Why GPS Users should also learn Map & Compass Skills


This piece will hopefully inspire everyone who uses a GPS to become a competent map and compass navigator. You will get so much more out of walking in the lowlands, hills and mountains. You’ll also be safer and more confident. 
With a map and compass to hand, reading the landscape, you will feel like a bird soaring across the countryside, relating all the features to one another. Using a GPS is, on the other hand, akin to walking in a tunnel.

Here, in no particular order, are 10 more very good reasons to learn how to use a map and compass:

1 – Whether you use mapping software on your phone or a dedicated GPS like a Garmin, they are electronic devices which can malfunction, break, get lost or run out of power.

2 – Every single mountain rescue organisation in the world recommends that GPS users take a map and compass with them and know how to use them.

3 – In some settings they won’t work. For example in a deep and narrow valley or in dense broadleaved woodland during heavy rain. In both cases they may struggle to connect with sufficient satellites to locate you correctly.

4 – If you have been using your phone to navigate, by mid afternoon it is likely your battery will be very low. Accidents tend to happen from 3pm onwards, so if you need your phone to contact the emergency services, you could be in trouble.

5 – People using GPS technology tend to be fixated on where the small pink arrow shows they are on the map. Even if you are using the excellent Ordnance Survey app or software you will have little or no awareness of what else the map on the screen is telling you.

6 – Why do you want to rely on following other people’s routes? Understand what a map is telling you and you can confidently make up your own routes. You can also confidently change the route out of curiosity or necessity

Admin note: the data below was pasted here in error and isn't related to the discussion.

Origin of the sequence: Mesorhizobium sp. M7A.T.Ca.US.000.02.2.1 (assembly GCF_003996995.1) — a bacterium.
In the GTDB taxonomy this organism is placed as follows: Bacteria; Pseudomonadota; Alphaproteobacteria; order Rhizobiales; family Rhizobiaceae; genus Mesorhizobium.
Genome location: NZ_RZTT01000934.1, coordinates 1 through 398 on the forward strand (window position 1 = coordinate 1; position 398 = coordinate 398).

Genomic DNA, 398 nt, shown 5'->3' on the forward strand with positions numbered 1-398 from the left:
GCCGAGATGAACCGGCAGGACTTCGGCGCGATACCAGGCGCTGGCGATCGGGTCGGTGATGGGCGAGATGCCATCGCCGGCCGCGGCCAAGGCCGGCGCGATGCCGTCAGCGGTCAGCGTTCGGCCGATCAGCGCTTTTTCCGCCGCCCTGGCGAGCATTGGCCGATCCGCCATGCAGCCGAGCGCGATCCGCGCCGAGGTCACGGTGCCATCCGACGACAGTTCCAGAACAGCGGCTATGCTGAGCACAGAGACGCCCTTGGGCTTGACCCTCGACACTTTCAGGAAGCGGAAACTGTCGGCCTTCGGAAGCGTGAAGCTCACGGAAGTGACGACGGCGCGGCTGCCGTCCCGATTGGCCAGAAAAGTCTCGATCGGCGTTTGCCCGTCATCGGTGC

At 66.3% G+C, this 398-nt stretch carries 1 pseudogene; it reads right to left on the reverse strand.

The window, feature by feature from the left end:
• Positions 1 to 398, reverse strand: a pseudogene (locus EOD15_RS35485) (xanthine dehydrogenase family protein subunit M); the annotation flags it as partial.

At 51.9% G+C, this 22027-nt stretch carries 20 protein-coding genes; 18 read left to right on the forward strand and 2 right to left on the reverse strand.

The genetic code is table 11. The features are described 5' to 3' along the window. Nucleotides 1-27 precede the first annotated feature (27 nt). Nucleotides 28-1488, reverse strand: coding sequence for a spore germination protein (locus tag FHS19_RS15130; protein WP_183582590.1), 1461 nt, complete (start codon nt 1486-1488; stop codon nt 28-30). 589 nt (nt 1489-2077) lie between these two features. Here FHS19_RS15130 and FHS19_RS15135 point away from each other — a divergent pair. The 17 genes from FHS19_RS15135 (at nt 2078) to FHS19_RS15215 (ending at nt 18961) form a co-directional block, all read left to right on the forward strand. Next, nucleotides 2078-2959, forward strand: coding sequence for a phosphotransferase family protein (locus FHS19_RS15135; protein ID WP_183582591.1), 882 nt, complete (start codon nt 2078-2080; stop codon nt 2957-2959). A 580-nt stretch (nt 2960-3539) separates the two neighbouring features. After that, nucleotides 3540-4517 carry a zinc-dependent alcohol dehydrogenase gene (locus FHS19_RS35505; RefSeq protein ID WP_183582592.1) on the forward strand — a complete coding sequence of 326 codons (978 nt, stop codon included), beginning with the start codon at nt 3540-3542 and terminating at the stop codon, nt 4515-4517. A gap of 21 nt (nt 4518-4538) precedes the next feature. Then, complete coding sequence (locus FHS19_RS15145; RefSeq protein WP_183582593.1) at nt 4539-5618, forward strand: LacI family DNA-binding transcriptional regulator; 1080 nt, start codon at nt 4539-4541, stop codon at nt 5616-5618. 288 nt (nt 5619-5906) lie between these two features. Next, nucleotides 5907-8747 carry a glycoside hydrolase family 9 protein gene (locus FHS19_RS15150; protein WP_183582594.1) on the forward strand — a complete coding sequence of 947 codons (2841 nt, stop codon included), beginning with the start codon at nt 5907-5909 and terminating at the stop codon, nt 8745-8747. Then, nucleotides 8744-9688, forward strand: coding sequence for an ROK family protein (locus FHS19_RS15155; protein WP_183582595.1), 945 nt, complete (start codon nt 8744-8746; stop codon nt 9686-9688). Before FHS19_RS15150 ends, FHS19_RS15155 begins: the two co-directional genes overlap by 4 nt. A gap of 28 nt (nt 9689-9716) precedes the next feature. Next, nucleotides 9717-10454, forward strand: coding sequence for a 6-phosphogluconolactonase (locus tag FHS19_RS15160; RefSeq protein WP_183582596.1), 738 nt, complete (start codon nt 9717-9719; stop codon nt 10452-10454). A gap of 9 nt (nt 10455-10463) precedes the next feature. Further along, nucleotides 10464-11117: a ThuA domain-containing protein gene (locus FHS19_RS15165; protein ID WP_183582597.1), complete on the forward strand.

7 – The majority of routes uploaded to walking sites are created on computers, not on the ground. This sometimes leads people into very dangerous situations.

8- People who use maps and compasses spend a lot of time not looking at them. The reason for this is they know what is coming in terms of ups and downs, rivers, woods etc, even if from where they are standing these things cannot be seen. Good map readers can effectively predict the future.

9 – A map gives you a much broader view of the surrounding landscape than any GPS or phone screen can.

10 – If you understand the wealth of information on a map, you almost become part of the landscape, moving confidently through it. This is tremendously satisfying and ups the enjoyment of a walk to another level. In short it will set you free!

None of this is to say that you shouldn’t carry a GPS with you! GPSs are amazing technology. Their fundamental purpose is to tell you where you are, and they do that really well, in most settings. So I’d strongly recommend carrying one… but keep it in your pack and use it sparingly. But if you really want to explore the lowlands, hills and mountains, I’d recommend making a map and compass your primary means of navigation.